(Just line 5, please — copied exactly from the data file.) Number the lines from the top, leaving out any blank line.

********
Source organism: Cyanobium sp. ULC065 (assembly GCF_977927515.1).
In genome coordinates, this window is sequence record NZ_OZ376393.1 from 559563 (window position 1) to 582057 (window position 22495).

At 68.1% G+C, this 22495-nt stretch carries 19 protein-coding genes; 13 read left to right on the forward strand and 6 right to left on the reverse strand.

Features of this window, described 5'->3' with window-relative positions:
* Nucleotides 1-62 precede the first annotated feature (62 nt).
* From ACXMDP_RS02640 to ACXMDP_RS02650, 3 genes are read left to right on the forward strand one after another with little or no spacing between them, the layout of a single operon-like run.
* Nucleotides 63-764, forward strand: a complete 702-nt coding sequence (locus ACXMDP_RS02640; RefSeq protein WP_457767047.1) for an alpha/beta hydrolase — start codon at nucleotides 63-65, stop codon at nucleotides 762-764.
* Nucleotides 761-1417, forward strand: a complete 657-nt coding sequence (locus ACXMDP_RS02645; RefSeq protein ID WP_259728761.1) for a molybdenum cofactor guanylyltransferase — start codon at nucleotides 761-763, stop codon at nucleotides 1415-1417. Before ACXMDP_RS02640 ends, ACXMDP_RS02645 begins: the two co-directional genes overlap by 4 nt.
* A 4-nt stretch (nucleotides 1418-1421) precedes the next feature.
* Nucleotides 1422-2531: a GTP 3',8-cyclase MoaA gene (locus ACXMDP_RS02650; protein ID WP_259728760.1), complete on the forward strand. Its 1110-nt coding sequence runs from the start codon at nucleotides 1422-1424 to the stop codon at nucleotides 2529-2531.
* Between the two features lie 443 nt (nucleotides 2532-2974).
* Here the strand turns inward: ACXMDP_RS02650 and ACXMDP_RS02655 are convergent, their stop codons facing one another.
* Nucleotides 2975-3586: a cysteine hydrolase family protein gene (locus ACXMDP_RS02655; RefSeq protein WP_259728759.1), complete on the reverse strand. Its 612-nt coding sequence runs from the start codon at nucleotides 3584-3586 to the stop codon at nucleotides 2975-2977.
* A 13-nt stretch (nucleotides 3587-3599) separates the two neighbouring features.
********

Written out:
* Nucleotides 1-62 precede the first annotated feature (62 nt).